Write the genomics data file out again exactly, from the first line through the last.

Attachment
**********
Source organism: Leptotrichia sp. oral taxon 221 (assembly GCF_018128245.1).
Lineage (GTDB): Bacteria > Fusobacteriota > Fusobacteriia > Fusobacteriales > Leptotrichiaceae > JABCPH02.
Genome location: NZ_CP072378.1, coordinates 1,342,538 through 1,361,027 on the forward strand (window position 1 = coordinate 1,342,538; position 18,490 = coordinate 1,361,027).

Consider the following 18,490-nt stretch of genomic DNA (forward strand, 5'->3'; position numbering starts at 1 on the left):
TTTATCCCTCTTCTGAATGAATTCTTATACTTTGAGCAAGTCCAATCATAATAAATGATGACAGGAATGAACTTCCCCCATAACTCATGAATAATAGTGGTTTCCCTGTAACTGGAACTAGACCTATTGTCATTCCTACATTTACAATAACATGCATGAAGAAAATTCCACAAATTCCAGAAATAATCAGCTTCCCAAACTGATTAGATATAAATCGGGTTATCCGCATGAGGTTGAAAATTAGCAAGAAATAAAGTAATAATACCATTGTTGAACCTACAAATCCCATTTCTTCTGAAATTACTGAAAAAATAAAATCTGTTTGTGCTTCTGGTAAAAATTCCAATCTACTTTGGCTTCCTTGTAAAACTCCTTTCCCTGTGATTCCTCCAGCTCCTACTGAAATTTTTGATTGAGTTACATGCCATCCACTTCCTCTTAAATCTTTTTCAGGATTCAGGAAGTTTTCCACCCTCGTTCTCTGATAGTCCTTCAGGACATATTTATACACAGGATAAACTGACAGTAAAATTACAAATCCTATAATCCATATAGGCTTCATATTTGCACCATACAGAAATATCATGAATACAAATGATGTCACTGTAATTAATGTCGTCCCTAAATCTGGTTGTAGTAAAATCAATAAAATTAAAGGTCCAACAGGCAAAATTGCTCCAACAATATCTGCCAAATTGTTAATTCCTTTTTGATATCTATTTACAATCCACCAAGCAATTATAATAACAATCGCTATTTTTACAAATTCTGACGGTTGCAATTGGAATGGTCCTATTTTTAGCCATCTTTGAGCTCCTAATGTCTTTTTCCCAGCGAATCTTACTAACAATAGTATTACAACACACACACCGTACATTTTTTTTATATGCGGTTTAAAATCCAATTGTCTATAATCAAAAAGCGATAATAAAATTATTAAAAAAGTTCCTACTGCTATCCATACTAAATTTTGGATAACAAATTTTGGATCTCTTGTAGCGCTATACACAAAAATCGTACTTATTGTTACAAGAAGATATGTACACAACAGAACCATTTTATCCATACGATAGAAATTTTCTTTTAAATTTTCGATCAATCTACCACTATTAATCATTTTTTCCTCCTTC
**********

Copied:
Source organism: Leptotrichia sp. oral taxon 221 (assembly GCF_018128245.1).
Lineage (GTDB): Bacteria > Fusobacteriota > Fusobacteriia > Fusobacteriales > Leptotrichiaceae > JABCPH02.
Genome location: NZ_CP072378.1, coordinates 1,342,538 through 1,361,027 on the forward strand (window position 1 = coordinate 1,342,538; position 18,490 = coordinate 1,361,027).

Consider the following 18,490-nt stretch of genomic DNA (forward strand, 5'->3'; position numbering starts at 1 on the left):
TTTATCCCTCTTCTGAATGAATTCTTATACTTTGAGCAAGTCCAATCATAATAAATGATGACAGGAATGAACTTCCCCCATAACTCATGAATAATAGTGGTTTCCCTGTAACTGGAACTAGACCTATTGTCATTCCTACATTTACAATAACATGCATGAAGAAAATTCCACAAATTCCAGAAATAATCAGCTTCCCAAACTGATTAGATATAAATCGGGTTATCCGCATGAGGTTGAAAATTAGCAAGAAATAAAGTAATAATACCATTGTTGAACCTACAAATCCCATTTCTTCTGAAATTACTGAAAAAATAAAATCTGTTTGTGCTTCTGGTAAAAATTCCAATCTACTTTGGCTTCCTTGTAAAACTCCTTTCCCTGTGATTCCTCCAGCTCCTACTGAAATTTTTGATTGAGTTACATGCCATCCACTTCCTCTTAAATCTTTTTCAGGATTCAGGAAGTTTTCCACCCTCGTTCTCTGATAGTCCTTCAGGACATATTTATACACAGGATAAACTGACAGTAAAATTACAAATCCTATAATCCATATAGGCTTCATATTTGCACCATACAGAAATATCATGAATACAAATGATGTCACTGTAATTAATGTCGTCCCTAAATCTGGTTGTAGTAAAATCAATAAAATTAAAGGTCCAACAGGCAAAATTGCTCCAACAATATCTGCCAAATTGTTAATTCCTTTTTGATATCTATTTACAATCCACCAAGCAATTATAATAACAATCGCTATTTTTACAAATTCTGACGGTTGCAATTGGAATGGTCCTATTTTTAGCCATCTTTGAGCTCCTAATGTCTTTTTCCCAGCGAATCTTACTAACAATAGTATTACAACACACACACCGTACATTTTTTTTATATGCGGTTTAAAATCCAATTGTCTATAATCAAAAAGCGATAATAAAATTATTAAAAAAGTTCCTACTGCTATCCATACTAAATTTTGGATAACAAATTTTGGATCTCTTGTAGCGCTATACACAAAAATCGTACTTATTGTTACAAGAAGATATGTACACAACAGAACCATTTTATCCATACGATAGAAATTTTCTTTTAAATTTTCGATCAATCTACCACTATTAATCATTTTTTCCTCCTTC